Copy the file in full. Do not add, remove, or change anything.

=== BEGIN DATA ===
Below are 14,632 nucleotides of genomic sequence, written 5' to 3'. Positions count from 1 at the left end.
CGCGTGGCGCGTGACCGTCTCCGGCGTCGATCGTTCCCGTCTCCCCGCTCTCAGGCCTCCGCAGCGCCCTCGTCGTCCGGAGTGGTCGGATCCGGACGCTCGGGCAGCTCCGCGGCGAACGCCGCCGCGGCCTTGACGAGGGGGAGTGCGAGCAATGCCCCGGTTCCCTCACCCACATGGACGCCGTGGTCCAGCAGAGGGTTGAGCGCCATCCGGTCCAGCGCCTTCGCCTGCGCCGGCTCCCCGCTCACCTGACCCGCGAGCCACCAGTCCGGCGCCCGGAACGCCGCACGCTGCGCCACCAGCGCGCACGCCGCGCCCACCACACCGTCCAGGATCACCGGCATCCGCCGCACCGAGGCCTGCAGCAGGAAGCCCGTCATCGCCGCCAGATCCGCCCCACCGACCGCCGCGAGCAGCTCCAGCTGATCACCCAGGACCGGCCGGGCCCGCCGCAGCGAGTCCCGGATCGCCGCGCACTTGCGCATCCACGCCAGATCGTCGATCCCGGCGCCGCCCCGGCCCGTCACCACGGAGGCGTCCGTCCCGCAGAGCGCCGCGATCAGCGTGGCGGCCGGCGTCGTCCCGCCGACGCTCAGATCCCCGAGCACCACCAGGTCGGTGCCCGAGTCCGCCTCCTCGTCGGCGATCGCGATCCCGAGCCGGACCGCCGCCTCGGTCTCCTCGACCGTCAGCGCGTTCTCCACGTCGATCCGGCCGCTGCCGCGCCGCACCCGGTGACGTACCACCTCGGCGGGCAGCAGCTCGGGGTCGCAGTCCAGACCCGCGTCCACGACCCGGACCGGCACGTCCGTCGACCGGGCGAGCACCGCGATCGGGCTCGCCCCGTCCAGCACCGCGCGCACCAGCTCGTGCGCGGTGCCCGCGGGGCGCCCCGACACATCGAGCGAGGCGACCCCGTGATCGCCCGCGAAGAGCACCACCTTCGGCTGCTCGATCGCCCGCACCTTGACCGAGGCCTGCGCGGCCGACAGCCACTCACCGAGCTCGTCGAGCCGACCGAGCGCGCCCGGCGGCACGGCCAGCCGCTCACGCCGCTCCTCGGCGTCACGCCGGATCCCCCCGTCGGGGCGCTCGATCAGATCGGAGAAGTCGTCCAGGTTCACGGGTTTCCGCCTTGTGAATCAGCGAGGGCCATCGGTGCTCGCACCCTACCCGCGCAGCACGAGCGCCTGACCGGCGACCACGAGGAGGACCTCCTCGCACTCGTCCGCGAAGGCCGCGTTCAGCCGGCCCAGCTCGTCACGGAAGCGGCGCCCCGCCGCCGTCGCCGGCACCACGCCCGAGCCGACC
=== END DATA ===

Below are 14,632 nucleotides of genomic sequence, written 5' to 3'. Positions count from 1 at the left end.
CGCGTGGCGCGTGACCGTCTCCGGCGTCGATCGTTCCCGTCTCCCCGCTCTCAGGCCTCCGCAGCGCCCTCGTCGTCCGGAGTGGTCGGATCCGGACGCTCGGGCAGCTCCGCGGCGAACGCCGCCGCGGCCTTGACGAGGGGGAGTGCGAGCAATGCCCCGGTTCCCTCACCCACATGGACGCCGTGGTCCAGCAGAGGGTTGAGCGCCATCCGGTCCAGCGCCTTCGCCTGCGCCGGCTCCCCGCTCACCTGACCCGCGAGCCACCAGTCCGGCGCCCGGAACGCCGCACGCTGCGCCACCAGCGCGCACGCCGCGCCCACCACACCGTCCAGGATCACCGGCATCCGCCGCACCGAGGCCTGCAGCAGGAAGCCCGTCATCGCCGCCAGATCCGCCCCACCGACCGCCGCGAGCAGCTCCAGCTGATCACCCAGGACCGGCCGGGCCCGCCGCAGCGAGTCCCGGATCGCCGCGCACTTGCGCATCCACGCCAGATCGTCGATCCCGGCGCCGCCCCGGCCCGTCACCACGGAGGCGTCCGTCCCGCAGAGCGCCGCGATCAGCGTGGCGGCCGGCGTCGTCCCGCCGACGCTCAGATCCCCGAGCACCACCAGGTCGGTGCCCGAGTCCGCCTCCTCGTCGGCGATCGCGATCCCGAGCCGGACCGCCGCCTCGGTCTCCTCGACCGTCAGCGCGTTCTCCACGTCGATCCGGCCGCTGCCGCGCCGCACCCGGTGACGTACCACCTCGGCGGGCAGCAGCTCGGGGTCGCAGTCCAGACCCGCGTCCACGACCCGGACCGGCACGTCCGTCGACCGGGCGAGCACCGCGATCGGGCTCGCCCCGTCCAGCACCGCGCGCACCAGCTCGTGCGCGGTGCCCGCGGGGCGCCCCGACACATCGAGCGAGGCGACCCCGTGATCGCCCGCGAAGAGCACCACCTTCGGCTGCTCGATCGCCCGCACCTTGACCGAGGCCTGCGCGGCCGACAGCCACTCACCGAGCTCGTCGAGCCGACCGAGCGCGCCCGGCGGCACGGCCAGCCGCTCACGCCGCTCCTCGGCGTCACGCCGGATCCCCCCGTCGGGGCGCTCGATCAGATCGGAGAAGTCGTCCAGGTTCACGGGTTTCCGCCTTGTGAATCAGCGAGGGCCATCGGTGCTCGCACCCTACCCGCGCAGCACGAGCGCCTGACCGGCGACCACGAGGAGGACCTCCTCGCACTCGTCCGCGAAGGCCGCGTTCAGCCGGCCCAGCTCGTCACGGAAGCGGCGCCCCGCCGCCGTCGCCGGCACCACGCCCGAGCCGACC